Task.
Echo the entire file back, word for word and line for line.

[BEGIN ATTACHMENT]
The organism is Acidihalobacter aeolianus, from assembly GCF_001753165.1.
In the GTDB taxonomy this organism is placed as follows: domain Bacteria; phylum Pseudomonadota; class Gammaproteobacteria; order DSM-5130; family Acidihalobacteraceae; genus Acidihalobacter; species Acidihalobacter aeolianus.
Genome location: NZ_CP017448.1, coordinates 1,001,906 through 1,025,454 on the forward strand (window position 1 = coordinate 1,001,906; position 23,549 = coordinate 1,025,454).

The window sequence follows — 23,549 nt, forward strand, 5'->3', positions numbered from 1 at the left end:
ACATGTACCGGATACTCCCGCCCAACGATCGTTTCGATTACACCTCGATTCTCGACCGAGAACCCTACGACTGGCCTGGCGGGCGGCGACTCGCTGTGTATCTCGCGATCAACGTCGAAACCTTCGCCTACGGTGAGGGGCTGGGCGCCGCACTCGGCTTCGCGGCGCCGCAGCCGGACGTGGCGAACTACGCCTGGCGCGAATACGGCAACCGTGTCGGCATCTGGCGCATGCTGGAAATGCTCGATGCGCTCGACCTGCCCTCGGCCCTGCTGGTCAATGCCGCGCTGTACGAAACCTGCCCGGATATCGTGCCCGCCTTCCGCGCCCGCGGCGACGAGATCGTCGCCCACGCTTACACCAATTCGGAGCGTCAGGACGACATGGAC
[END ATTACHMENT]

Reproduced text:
The organism is Acidihalobacter aeolianus, from assembly GCF_001753165.1.
In the GTDB taxonomy this organism is placed as follows: domain Bacteria; phylum Pseudomonadota; class Gammaproteobacteria; order DSM-5130; family Acidihalobacteraceae; genus Acidihalobacter; species Acidihalobacter aeolianus.
Genome location: NZ_CP017448.1, coordinates 1,001,906 through 1,025,454 on the forward strand (window position 1 = coordinate 1,001,906; position 23,549 = coordinate 1,025,454).

The window sequence follows — 23,549 nt, forward strand, 5'->3', positions numbered from 1 at the left end:
ACATGTACCGGATACTCCCGCCCAACGATCGTTTCGATTACACCTCGATTCTCGACCGAGAACCCTACGACTGGCCTGGCGGGCGGCGACTCGCTGTGTATCTCGCGATCAACGTCGAAACCTTCGCCTACGGTGAGGGGCTGGGCGCCGCACTCGGCTTCGCGGCGCCGCAGCCGGACGTGGCGAACTACGCCTGGCGCGAATACGGCAACCGTGTCGGCATCTGGCGCATGCTGGAAATGCTCGATGCGCTCGACCTGCCCTCGGCCCTGCTGGTCAATGCCGCGCTGTACGAAACCTGCCCGGATATCGTGCCCGCCTTCCGCGCCCGCGGCGACGAGATCGTCGCCCACGCTTACACCAATTCGGAGCGTCAGGACGACATGGAC